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MSCI's Position on Trade & Currency

A century ago when MSCI was founded, most metal service centers were located within a day’s travel of their customers. Today, our members’ supply chains and customers are global. As a nation and as an industry we must embrace the benefits of international trade, but our leaders must ensure our trading partners play by an established set of international rules, including currency rules. Policymakers must foster strategic trading relationships and free and fair trade agreements that encourage U.S. partners to play by those rules, but also allow for expedient and efficient legal action when they are violated.

Opening new markets and building supply and sourcing opportunities is vital to the competitiveness and growth of the North American manufacturing economy.  Ninety-five percent of the world’s consumers live outside the United States. Trade with foreign nations breeds economic growth, creates well-paying jobs at home and raises workers’ standard of living—as long as there is a level playing field. Failure to confront countries that violate international trade rules reduces employment at home and erodes the United States’ reputation abroad.

Policymakers must –

  • Open new markets to North American products.
  • Enforce and strengthen current laws and agreements that are meant to prevent and combat unfair trade practices, including currency manipulation.
  • Address unfair trade practices through legal action when necessary.

Trade & Currency Issues MSCI is Acting On

Trade creates new jobs and fosters economic growth in the United States by opening up new markets to American-made products. According to the U.S. Department of Commerce International Trade Administration, 47 percent of U.S. goods exported in 2014 were sent to countries with which the United States had free trade agreements (FTAs). In 2014, merchandise exports to the U.S.’s 20 FTA partners increased four percent to $765 billion. The United States also ran a manufacturing trade surplus of $55 billion with our FTA partners in 2014. However, for U.S. businesses and their workers to gain the full benefits of trade, FTAs with other countries must be fair. These pacts must break down existing barriers to trade and ensure U.S. trading partners play by the same set of rules American manufacturers do.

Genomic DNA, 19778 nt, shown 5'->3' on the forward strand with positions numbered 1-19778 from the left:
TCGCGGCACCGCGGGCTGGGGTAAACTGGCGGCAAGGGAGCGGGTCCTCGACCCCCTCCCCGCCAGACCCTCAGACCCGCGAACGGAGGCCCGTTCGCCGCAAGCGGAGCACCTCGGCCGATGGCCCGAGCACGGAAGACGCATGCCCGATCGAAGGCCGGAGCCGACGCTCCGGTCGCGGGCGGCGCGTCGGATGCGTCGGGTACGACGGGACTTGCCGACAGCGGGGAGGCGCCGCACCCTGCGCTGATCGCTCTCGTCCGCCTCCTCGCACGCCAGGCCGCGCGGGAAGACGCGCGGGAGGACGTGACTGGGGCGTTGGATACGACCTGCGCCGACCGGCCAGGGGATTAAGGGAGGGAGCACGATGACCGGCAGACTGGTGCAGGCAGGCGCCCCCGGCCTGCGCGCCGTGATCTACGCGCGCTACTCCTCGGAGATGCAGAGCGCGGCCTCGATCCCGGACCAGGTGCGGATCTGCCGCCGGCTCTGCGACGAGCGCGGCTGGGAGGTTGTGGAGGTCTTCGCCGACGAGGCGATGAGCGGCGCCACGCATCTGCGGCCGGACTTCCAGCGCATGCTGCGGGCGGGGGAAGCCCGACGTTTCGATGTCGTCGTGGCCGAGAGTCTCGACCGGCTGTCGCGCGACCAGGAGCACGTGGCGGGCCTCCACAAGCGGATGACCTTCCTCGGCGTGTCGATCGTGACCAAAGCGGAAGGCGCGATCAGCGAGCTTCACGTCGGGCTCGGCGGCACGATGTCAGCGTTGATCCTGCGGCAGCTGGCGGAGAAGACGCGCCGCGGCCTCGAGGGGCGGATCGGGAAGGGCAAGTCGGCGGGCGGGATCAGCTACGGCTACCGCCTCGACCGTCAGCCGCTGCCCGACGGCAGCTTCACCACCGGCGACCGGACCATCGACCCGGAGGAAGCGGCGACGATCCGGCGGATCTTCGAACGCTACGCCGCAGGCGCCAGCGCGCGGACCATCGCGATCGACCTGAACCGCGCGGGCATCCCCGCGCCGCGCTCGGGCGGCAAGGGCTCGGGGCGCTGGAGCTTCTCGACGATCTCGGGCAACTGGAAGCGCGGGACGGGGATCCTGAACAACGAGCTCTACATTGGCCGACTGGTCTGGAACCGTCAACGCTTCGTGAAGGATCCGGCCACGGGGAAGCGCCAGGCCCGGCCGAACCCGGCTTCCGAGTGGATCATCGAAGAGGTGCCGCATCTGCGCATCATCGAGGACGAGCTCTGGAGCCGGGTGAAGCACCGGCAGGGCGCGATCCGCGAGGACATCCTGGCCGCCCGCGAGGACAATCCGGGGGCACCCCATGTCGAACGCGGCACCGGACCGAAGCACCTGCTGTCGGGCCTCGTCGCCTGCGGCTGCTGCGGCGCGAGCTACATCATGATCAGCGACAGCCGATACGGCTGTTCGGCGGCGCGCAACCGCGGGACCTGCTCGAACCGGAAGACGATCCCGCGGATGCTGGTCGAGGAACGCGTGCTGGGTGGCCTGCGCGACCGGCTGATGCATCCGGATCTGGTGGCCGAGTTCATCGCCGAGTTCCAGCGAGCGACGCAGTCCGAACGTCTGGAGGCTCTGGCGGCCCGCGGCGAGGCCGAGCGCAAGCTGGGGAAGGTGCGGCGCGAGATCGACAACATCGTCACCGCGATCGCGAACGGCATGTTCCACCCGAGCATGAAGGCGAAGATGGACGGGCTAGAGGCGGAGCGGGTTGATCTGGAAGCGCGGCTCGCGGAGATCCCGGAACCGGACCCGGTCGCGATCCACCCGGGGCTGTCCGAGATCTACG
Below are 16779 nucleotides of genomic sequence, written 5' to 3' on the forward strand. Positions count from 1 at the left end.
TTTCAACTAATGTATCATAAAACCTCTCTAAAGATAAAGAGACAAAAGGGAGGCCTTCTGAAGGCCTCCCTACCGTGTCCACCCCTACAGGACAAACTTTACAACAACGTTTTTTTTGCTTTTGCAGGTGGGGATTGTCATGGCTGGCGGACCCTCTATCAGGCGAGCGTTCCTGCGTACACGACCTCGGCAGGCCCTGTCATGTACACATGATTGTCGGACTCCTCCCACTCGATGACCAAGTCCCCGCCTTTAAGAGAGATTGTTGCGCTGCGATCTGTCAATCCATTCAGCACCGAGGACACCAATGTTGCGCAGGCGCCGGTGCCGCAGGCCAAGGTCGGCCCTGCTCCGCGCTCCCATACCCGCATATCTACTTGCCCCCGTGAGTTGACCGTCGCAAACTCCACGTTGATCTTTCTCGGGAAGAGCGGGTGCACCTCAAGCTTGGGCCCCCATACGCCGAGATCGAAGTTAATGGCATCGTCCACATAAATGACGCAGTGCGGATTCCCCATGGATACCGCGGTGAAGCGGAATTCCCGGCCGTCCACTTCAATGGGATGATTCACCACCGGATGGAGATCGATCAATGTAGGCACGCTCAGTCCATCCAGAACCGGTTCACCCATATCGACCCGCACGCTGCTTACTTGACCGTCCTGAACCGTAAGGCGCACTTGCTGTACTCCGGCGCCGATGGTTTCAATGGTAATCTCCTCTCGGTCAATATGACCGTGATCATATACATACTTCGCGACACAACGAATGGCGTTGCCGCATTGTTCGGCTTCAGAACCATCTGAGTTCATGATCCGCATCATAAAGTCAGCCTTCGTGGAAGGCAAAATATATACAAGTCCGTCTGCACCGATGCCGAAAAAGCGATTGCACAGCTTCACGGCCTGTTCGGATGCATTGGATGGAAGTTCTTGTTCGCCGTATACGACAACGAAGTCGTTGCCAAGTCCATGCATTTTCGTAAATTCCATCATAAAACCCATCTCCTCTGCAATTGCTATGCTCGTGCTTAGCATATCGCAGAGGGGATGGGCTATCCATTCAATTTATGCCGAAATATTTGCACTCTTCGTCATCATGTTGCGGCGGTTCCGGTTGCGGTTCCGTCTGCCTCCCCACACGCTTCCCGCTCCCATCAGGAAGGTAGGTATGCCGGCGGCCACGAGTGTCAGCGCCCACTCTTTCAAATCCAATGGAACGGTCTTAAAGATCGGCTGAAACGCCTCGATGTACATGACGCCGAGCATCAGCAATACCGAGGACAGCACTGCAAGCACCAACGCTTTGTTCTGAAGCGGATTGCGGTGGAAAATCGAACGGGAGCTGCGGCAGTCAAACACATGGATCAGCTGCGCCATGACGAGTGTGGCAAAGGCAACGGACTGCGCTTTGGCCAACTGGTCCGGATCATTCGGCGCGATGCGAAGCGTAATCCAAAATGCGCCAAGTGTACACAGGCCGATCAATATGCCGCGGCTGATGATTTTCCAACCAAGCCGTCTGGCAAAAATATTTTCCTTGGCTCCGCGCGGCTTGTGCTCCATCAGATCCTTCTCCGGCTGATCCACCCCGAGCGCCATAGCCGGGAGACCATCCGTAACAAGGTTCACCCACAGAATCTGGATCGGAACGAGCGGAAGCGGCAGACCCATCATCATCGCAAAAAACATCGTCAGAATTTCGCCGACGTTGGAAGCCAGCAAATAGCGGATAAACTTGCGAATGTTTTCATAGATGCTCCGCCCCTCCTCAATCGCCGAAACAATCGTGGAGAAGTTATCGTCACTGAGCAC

Relevant Links
Free Trade Agreement Articles from Edge and Connecting the Dots

Currency manipulation by other countries puts U.S. manufacturers at a competitive disadvantage globally, costing the United States jobs and lost economic growth. Economist Arthur Laffer has said, “The two-speed recovery has shown … that persistent currency undervaluation has benefitted the currency manipulators at the expense of countries allowing the flexible adjustment of exchange rates ...” Laffer estimates that, as of 2012, the scope of currency manipulation was $1.5 trillion per year. Laffer joins the Economic Policy Institute (EPI) in calling for strong efforts to combat currency manipulation. The EPI estimates ending currency manipulation would reduce the United States’ overall trade deficit by $200 billion to $500 billion over three years and would increase annual U.S. gross domestic product by $288 billion to $720 billion. The lower trade deficit and higher growth would create 2.3 million to 5.8 million new jobs.

Relevant Links
Currency Manipulation Articles from Edge and Connecting the Dots
Trade and Currency Articles from Edge and Connecting the Dots